For the third time in five years, every member of Wingate’s PA graduating class passed the Physician Assistant National Certifying Exam on the first try. The 100-percent pass rate for the class of 2020 brings the program’s five-year PANCE average to 99 percent.
The Wingate PA program has met or exceeded the national average for the past eight years, surpassing the 2020 national rate by five points. Dr. David Weil, director of the program, credits the track record to the hard work of the faculty and to tenacious students who finished the program strong last month despite challenges brought on by the Covid-19 pandemic.
“We have some tired faculty who worked really hard to make it happen,” Weil said. “And being in the middle of a pandemic is a heck of a way to finish your program.”
It’s been a red-letter month for physician assistants, with the occupation rising to the top spot on both the 100 Best Jobs list and the Best Healthcare Jobs list in U.S. News & World Report’s 2021 Best Jobs rankings. The report was released Jan. 12.
Weil, who took the helm of Wingate’s program in July, made it clear that although he is proud of the pass rate, he is even more excited about the individual PAs that the University is sending out to serve their communities (54 this year and 424 since 2010).
“Our first goal is to graduate outstanding clinicians. To have the benefit of a 100 percent pass rate and quickly get those clinicians into the workforce is icing on the cake,” he said. “We don’t teach to the test.”
The William and Loretta Harris Department of Physician Assistant Studies has a stated mission of “developing educated, productive and ethical physician assistants to serve the healthcare needs of the community in which they practice.” That mission is accomplished by faculty who are passionate about giving students the personal attention and instruction they need in order to excel in six areas: medical knowledge, interpersonal and communication skills, patient care, professionalism, practice-based learning and system-based practice.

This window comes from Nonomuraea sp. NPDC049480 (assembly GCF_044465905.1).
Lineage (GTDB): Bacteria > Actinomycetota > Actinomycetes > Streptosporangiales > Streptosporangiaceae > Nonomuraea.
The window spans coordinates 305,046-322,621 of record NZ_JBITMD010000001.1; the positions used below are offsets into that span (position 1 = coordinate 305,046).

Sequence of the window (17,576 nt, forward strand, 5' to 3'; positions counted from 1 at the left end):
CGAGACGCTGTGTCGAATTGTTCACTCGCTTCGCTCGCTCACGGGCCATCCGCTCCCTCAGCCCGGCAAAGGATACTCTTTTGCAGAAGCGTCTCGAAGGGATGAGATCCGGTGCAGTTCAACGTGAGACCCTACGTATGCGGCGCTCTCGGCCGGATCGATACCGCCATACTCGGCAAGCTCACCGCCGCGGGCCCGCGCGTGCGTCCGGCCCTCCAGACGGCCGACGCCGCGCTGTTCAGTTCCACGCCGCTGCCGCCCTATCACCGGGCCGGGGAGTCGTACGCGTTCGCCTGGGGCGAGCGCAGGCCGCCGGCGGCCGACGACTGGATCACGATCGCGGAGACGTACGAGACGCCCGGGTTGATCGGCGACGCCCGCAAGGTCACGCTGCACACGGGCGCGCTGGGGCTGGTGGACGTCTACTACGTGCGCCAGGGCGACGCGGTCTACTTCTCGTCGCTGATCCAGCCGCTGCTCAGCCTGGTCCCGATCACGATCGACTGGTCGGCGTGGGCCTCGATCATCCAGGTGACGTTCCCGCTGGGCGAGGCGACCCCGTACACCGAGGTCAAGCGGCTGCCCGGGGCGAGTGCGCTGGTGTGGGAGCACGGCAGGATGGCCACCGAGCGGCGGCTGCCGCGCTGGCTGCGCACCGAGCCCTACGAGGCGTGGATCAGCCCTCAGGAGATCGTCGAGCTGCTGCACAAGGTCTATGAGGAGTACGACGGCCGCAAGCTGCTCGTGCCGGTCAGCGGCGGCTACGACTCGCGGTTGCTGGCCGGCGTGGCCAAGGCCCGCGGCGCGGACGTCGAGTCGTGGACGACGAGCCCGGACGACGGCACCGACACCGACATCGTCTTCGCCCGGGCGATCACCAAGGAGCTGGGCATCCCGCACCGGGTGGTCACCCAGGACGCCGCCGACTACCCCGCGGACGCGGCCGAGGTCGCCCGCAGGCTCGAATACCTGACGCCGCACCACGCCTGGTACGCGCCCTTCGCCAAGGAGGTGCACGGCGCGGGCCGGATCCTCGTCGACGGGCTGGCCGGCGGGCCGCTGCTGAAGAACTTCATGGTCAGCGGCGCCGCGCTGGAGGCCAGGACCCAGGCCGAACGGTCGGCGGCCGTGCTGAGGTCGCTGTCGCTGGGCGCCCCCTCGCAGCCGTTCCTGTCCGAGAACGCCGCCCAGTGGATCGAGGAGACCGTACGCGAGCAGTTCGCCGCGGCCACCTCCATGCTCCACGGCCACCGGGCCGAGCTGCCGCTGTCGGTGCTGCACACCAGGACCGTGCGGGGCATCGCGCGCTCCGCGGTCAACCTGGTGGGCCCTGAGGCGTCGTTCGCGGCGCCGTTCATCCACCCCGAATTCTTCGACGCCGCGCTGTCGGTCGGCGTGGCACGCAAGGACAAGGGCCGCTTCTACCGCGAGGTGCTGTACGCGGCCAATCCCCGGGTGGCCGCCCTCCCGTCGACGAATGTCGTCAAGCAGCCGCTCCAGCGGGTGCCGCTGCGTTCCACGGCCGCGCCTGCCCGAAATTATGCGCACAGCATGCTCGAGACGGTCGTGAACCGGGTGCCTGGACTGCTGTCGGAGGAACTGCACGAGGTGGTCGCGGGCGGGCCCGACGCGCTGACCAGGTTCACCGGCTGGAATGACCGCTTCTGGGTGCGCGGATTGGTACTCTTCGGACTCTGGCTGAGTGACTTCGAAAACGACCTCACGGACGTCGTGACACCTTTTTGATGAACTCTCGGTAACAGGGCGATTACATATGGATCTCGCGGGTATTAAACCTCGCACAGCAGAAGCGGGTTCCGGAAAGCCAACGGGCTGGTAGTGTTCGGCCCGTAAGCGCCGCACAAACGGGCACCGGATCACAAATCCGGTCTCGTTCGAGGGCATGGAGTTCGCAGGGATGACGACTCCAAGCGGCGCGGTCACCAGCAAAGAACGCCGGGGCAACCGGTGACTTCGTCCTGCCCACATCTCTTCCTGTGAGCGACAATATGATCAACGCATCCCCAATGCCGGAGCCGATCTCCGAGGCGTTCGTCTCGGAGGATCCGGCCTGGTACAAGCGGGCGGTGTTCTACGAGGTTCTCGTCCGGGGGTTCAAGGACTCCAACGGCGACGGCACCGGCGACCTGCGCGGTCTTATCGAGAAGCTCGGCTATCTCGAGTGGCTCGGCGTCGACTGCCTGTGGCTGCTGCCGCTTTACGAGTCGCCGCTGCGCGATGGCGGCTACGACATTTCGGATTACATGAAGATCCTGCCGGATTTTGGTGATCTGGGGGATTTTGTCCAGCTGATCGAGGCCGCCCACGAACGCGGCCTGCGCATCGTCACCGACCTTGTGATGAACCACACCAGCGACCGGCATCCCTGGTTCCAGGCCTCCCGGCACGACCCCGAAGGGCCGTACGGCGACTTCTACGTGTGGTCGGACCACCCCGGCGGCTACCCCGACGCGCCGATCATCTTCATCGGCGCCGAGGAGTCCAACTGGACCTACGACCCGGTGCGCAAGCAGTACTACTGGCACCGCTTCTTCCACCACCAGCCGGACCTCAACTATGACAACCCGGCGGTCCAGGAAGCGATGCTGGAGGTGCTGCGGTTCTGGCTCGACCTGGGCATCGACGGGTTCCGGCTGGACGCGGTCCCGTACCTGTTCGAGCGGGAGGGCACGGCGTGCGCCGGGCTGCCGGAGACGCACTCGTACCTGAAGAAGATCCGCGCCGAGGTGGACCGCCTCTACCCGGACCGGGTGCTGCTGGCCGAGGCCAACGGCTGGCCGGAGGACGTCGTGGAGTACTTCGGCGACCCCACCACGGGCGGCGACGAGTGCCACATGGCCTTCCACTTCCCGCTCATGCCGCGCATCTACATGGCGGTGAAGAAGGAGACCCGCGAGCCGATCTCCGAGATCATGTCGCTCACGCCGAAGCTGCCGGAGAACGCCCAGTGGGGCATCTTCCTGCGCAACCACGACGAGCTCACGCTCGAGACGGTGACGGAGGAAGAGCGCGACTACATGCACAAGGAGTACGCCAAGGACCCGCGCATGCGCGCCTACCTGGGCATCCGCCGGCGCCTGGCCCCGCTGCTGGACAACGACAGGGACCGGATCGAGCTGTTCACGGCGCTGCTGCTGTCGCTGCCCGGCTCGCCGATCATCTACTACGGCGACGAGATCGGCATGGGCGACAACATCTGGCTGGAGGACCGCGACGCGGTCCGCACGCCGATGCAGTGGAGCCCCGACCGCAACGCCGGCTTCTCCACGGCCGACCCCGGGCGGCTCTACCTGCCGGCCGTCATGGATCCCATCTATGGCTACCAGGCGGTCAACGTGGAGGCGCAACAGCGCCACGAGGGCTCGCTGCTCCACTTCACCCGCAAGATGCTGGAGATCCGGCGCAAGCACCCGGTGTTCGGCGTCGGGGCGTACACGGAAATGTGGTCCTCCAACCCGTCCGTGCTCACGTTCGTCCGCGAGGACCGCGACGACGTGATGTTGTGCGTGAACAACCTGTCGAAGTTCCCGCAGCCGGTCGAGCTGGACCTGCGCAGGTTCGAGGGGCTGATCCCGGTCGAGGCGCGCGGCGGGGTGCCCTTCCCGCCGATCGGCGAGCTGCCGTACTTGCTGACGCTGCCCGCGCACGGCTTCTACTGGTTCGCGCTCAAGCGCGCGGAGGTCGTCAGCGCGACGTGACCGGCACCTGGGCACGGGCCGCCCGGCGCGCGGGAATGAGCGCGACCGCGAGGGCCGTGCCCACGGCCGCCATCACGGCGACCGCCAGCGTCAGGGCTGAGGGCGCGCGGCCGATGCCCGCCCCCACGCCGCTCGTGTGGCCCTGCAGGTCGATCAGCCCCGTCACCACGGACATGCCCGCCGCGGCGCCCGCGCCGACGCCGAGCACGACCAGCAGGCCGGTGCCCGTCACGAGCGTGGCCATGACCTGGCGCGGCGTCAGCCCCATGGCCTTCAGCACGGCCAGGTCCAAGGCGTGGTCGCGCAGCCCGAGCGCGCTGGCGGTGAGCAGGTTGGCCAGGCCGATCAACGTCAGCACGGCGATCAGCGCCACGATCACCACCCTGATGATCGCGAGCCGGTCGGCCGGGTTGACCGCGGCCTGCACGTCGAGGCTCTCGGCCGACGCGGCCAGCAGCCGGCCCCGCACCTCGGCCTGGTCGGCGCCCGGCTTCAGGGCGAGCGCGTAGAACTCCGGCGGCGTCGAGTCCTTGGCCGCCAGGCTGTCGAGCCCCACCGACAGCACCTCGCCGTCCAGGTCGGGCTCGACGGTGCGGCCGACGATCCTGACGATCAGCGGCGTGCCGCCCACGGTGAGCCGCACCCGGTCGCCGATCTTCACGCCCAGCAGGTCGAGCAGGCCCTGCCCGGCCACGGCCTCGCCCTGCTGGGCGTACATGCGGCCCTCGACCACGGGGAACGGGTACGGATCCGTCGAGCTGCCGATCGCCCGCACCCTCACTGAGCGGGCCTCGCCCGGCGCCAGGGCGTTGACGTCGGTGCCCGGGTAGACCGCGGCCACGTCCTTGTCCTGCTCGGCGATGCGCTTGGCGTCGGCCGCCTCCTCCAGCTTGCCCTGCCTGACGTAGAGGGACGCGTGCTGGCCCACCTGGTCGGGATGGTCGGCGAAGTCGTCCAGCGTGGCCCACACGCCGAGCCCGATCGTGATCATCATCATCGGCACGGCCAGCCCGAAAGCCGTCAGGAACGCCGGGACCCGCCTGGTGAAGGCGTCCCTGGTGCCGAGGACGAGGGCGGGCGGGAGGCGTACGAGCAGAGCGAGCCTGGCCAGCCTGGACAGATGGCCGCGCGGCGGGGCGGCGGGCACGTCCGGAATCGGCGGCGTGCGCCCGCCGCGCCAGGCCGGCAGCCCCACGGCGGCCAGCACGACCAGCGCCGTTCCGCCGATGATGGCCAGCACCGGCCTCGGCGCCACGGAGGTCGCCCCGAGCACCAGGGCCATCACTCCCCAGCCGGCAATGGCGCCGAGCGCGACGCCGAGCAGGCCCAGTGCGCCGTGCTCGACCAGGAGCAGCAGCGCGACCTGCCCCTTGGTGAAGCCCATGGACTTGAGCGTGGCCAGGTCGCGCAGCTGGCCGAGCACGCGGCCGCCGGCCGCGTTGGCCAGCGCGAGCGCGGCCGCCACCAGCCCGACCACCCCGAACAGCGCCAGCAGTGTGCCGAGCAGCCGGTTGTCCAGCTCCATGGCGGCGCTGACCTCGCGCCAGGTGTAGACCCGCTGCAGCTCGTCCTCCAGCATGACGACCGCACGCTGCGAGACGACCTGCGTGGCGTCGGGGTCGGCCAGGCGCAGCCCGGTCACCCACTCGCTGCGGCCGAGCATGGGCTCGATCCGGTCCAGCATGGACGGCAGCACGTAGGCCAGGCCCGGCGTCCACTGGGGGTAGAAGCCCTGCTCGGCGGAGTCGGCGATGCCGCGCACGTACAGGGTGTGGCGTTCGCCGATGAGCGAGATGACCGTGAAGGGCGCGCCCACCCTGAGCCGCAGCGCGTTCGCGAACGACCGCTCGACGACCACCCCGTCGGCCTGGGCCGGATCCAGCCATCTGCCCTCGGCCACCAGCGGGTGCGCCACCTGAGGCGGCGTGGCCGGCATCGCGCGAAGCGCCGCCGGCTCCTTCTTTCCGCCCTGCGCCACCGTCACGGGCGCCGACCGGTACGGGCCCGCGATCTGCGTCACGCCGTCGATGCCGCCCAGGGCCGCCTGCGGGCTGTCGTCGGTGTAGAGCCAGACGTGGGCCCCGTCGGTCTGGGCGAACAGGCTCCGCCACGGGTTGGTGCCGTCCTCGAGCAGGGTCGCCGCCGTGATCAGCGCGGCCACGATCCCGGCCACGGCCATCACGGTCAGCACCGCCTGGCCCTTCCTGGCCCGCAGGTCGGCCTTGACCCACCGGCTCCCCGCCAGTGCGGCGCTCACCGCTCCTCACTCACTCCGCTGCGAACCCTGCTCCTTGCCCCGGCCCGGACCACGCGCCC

And although they don’t teach to the test, professors do equip students with a weeklong PANCE prep course that just this year went virtual and has been approved by the American Academy of Physician Assistants as a source of continuing medical education (CME) credits for PAs.
“For our weeklong PANCE review – a refresher on all the things our students have learned – we bring in a lot of faculty as well as outside experts,” explained Taylor Fischer, assistant professor. “We had been thinking about recording it. And with COVID, this year we had to so we could do it all virtual.”
With AAPA approval, Wingate is now offering the course lectures, which count for 34.5 CME credit-hours, free to PAs who serve Wingate as preceptors (clinicians who supervise second-year students during their 12 months of clinical rotations).
Weil emphasized the importance of Wingate’s partnerships with the medical community.
“Our students have to have that hands-on experience,” he said. “We are really thankful for those preceptors who have stuck with us through the pandemic.”
January 19, 2021